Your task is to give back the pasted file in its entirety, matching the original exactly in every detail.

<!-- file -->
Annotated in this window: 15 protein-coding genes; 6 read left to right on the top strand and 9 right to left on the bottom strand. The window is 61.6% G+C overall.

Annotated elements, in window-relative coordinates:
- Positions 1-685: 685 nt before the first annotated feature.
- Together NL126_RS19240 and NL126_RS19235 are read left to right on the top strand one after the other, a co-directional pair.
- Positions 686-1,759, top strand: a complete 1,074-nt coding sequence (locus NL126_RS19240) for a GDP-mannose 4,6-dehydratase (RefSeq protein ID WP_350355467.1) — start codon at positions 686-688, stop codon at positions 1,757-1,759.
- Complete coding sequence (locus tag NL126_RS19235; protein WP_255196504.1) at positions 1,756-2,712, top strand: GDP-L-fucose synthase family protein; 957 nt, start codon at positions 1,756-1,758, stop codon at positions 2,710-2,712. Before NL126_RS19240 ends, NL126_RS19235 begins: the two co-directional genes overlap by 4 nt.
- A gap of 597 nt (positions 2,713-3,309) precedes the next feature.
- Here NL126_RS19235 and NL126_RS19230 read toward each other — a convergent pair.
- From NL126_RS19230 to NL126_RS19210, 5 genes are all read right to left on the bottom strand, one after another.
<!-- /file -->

Annotated in this window: 15 protein-coding genes; 6 read left to right on the top strand and 9 right to left on the bottom strand. The window is 61.6% G+C overall.

Annotated elements, in window-relative coordinates:
- Positions 1-685: 685 nt before the first annotated feature.
- Together NL126_RS19240 and NL126_RS19235 are read left to right on the top strand one after the other, a co-directional pair.
- Positions 686-1,759, top strand: a complete 1,074-nt coding sequence (locus NL126_RS19240) for a GDP-mannose 4,6-dehydratase (RefSeq protein ID WP_350355467.1) — start codon at positions 686-688, stop codon at positions 1,757-1,759.
- Complete coding sequence (locus tag NL126_RS19235; protein WP_255196504.1) at positions 1,756-2,712, top strand: GDP-L-fucose synthase family protein; 957 nt, start codon at positions 1,756-1,758, stop codon at positions 2,710-2,712. Before NL126_RS19240 ends, NL126_RS19235 begins: the two co-directional genes overlap by 4 nt.
- A gap of 597 nt (positions 2,713-3,309) precedes the next feature.
- Here NL126_RS19235 and NL126_RS19230 read toward each other — a convergent pair.
- From NL126_RS19230 to NL126_RS19210, 5 genes are all read right to left on the bottom strand, one after another.